March is Flour Month and we are celebrating, here at Hummingbird. Over the past 3 years or so, I've personally learned a lot about flour. Most of my education did not come from sitting in class, reading, or watching videos online. It was hands-on learning about sourdough bread-making, baking and maintaining the starter that bestowed the knowledge I've gained. If you, like so many, took up Sourdough Bread during the pandemic, then you probably learned a lot too. Here are the five concepts that hit me as I was trying, failing, and eventually succeeding in my quest to master Sourdough.
Basics of Yeast (Naturally Leavening)
Natural yeast in the air is everywhere. It is amazing to be able to cultivate it in a matter of a few days to a week and be able to establish a vibrant natural leavening that will make beautifully risen loaves. More incredible is that some people have maintained their starter for years, decades, even centuries. I've learned that it is incredibly resilient and forgiving. Temperature is the most critical element, besides time, water and flour. When you can control temperature or time (or both), you can be quite successful. I would encourage anyone wanting to learn to make sourdough bread to simply start. The process to establish a new starter is well documented and you can see the steps in this video.
Maintaining the Starter
An active sourdough starter is always working at room temperatures. The refrigerator will slow the activity to a stand still and is the best way to keep your starter if you aren't baking very often or when you will not be around for more than a couple of days to "feed" your starter. Using various flours to maintain the starter can boost a more lively rise. Rye flour is known to help grow the yeast levels and therefore the rise potential. The process can be very meditative in its simplicity and wonder. The trials and challenges are very satisfying to learn from. I find the act of feeding and watching it poetic and grounding - peaceful. Naming your starter is part of the fun!
Knead - No Need
When I first made bread years and years ago, I believed that kneading was the critical action to form elasticity and looked for the 'window pane' which would ensure a consistent airy crumb. Now, my understanding has changed considerably. I've tried all the techniques from No-Knead (mixing only) to the Slap and Fold. I now believe that time is the secret and not the kneading. The hydration of the flour (absorbing the water) takes time. In a matter of 15-45 minutes most dough will become fully hydrated and the kneading is not that important, but the folding does help to create structure, uniformity and improves the aesthetic of the rising dough. I encourage you to experiment.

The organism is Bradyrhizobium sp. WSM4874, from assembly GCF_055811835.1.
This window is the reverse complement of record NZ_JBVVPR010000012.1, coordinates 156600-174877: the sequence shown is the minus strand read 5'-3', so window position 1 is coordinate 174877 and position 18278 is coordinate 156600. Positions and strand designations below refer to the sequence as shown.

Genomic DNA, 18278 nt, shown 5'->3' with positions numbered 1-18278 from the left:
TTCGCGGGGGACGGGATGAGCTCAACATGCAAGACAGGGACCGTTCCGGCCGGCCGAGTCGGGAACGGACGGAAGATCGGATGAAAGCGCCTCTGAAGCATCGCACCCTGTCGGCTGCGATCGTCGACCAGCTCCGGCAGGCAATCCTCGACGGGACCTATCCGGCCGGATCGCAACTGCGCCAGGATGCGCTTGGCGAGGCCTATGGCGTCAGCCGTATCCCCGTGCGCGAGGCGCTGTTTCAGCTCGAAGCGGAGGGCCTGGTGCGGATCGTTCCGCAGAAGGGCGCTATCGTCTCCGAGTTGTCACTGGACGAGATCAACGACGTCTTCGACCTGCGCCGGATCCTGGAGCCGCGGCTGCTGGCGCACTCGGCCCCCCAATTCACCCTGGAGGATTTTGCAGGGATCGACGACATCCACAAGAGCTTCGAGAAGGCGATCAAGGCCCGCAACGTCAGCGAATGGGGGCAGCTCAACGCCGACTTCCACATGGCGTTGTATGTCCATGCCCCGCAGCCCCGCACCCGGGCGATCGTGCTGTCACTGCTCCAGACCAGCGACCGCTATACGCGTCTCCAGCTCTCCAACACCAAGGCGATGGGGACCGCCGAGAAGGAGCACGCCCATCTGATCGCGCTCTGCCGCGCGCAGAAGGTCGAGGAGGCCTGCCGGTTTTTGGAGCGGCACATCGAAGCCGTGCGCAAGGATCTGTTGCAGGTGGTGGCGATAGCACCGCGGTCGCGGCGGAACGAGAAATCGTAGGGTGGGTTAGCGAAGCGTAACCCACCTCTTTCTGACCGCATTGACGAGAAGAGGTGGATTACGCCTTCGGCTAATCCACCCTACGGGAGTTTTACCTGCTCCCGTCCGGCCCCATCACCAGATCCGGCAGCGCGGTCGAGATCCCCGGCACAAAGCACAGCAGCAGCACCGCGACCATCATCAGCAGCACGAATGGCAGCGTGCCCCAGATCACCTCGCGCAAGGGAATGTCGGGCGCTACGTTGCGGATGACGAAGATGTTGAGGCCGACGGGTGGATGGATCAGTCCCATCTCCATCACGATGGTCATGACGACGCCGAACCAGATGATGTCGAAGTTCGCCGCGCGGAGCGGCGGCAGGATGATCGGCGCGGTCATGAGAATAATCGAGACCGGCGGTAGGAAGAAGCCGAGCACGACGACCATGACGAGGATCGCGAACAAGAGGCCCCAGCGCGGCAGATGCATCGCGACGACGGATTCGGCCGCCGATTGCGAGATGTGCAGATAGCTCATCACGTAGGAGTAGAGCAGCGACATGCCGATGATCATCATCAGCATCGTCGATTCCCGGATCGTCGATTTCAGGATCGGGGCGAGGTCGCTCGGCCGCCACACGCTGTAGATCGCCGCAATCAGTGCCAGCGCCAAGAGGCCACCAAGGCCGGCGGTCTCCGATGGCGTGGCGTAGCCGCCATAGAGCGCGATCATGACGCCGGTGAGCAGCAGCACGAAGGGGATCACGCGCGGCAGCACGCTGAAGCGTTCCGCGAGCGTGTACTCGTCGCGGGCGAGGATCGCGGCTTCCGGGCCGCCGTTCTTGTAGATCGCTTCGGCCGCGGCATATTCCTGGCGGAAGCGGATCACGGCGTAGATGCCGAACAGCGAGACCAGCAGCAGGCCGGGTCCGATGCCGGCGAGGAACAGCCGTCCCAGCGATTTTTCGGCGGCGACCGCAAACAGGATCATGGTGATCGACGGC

Flour Protein (Gluten), or Which Flour to Use
First, I do not consider myself a scientist, but more of an artist. I understand the protein content in flour is largely correlated to gluten content. Bread flour is the highest in protein at 11-15% or higher. Cake flour is the lowest at 5-8%, and pastry flour is 8-10%. All-Purpose flour is in the middle with 10-12% protein. The higher the protein the chewier and more elastic the texture. I've learned that "chewier" can be experienced as tough, and though the higher protein can produce beautiful hearty breads that taste amazing, sometimes a softer, more tender bread is what I'm looking for. As a pizza maker, I have tried combining flours to discover a chewy, yet tender crust that is crispy too. There are many flours made from ancient grains that make incredibly good bread. I encourage you to try and taste them all.
The baking temperature and the ability to capture the steam (or inject steam) is the final important factor in baking beautiful bread. After trying for years to add steam to my various home ovens with only moderate success, I read about baking with a Dutch oven. The Dutch oven or combo cooker, with the lid sealing the baking space, captures the moisture from the rising loaf and enables the surface of the dough to stretch and grow instead of getting hard too early and just erupting from the weakest area. This was transformational. I believe that moisture in the baking environment is the key to good "oven spring". I really saw this when baking rustic sourdough loaves, but the basic idea extends to almost all bread baking. The dry heat tends to quickly bake the dough on the surface stopping its ability to expand. I've found the Dutch oven to be indispensable.
For me, my experience is the fun. Trying new things and new techniques is what makes bread baking with natural leavening so satisfying. If you haven't tried baking your own sourdough bread, I suggest going to The Perfect Loaf and follow the instructions for the Beginner's Sourdough Bread. This has been my favorite place for reference. I hope you have enjoyed my insights and, more importantly, I hope you get creative and active in the kitchen making all kinds of breads!
Written by Paul Adkins, Marketing and Brand Coordinator at Hummingbird Wholesale. With a passion for baking, especially pizza, Paul took his love to the next level when he set out to develop the basis (the dough) for the Wheel Apizza Pub's naturally leavened pizza as it got rolling. He also taught Sourdough Basics at the Fun with Fermentation Festival in 2017 and the Sourdough Sessions (staff education) in 2021 at Hummingbird.